INTERVIEWER

Do you see the risk of dogmatism in your thesis on what fiction and criticism ought to be?

GARDNER

No, only a risk of dogmatism in stubborn or witless misinterpretations of my thesis, of which there have been, alas, many. I'm sure that no matter how carefully I write about true morality, some self-righteous ignoramus will read it too fast and say, “Aha, he's on our side.” He will use me to support awful ideas, and I'm sorry about that. I don't think real morality can ever be codified. You can't say “Thou shalt not,” and you can't say “Thou shalt.” What you can say is that this is how people feel and why they feel the way they do. My argument in Moral Fiction is this: that immoral fiction is indifferent to the real issues. I'm saying that there's good and evil. And in particular situations, maybe the only healthy situation is universal destruction. I would never set up a morality that's goody-goody. Sometimes morality is awful. Fiction can never pronounce ultimate solutions, but it can lead to understanding. It leads, and that's all. It gives visions of what's possible. If I were going to write a book that told people how to live, I would write an incredibly meticulous book about Indian gurus, Jewish heroes, Christian saints. I would present every right argument and show clearly and logically what the wrong sides are. It would be simple, except that logic is never to be trusted. And everybody who read my book would say, if I did my job brilliantly, that's the way to live. The trouble is they wouldn't read the book because it would be boring, and even if they did read and understand, they wouldn't be moved to action. The book wouldn't be interesting because it wouldn't show people we care about growing toward the truth. If you show characters struggling to know what's right, and in the process of the novel you work out their issues more and more clearly, whether the character heroically wins or tragically loses, then you move the reader, having first moved yourself. I think morality has to be persuasive. And you can only be persuasive if you start with imperfect human beings. Of course, if you wind up with perfect human beings, that's a bore too. I guess the morality of the fiction is the seriousness of the question and the seriousness of the concern with imaginary people's lives and feelings—a reflection of real people's lives and feelings—not the seriousness or logicality of the answer.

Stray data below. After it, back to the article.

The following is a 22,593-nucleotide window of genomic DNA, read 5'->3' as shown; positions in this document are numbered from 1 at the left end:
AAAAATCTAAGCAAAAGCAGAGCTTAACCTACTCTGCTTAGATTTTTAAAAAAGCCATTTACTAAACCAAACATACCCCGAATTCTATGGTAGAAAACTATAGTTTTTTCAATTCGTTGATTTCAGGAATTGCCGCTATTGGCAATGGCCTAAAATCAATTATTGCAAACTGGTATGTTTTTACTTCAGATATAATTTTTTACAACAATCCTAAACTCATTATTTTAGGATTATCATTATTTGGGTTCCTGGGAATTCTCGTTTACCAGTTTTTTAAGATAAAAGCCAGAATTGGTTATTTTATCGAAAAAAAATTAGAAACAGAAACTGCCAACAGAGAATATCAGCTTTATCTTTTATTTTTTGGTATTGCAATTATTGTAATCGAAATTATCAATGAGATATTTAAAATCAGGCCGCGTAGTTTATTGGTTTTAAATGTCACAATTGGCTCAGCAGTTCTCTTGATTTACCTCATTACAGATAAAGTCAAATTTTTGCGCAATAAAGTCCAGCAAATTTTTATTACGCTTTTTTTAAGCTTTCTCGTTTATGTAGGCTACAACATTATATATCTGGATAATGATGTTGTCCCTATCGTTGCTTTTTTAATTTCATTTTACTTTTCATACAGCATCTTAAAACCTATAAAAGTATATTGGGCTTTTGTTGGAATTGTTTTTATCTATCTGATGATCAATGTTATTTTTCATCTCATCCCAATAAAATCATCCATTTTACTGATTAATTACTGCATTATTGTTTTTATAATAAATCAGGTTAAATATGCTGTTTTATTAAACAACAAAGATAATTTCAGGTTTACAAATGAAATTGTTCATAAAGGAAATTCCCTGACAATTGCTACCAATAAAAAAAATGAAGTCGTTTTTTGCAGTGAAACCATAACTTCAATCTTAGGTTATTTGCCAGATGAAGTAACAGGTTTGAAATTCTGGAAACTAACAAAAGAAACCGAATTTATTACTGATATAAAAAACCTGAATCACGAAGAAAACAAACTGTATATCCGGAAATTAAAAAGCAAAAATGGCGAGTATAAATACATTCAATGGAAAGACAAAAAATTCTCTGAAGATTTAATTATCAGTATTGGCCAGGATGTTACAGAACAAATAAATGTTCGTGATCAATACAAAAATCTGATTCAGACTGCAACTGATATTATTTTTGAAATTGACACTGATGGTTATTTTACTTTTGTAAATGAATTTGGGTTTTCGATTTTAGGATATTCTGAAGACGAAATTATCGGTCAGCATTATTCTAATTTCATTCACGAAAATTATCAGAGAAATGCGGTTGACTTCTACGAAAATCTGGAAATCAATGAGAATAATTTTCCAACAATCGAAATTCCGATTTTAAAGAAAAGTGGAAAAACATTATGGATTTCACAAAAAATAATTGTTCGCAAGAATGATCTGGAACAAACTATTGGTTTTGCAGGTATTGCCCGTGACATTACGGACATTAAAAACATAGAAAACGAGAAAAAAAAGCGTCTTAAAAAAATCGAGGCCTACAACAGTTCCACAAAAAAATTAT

INTERVIEWER

Should the writer examine the morality of a piece before, say, the quality of its prose, its interest and salability?

GARDNER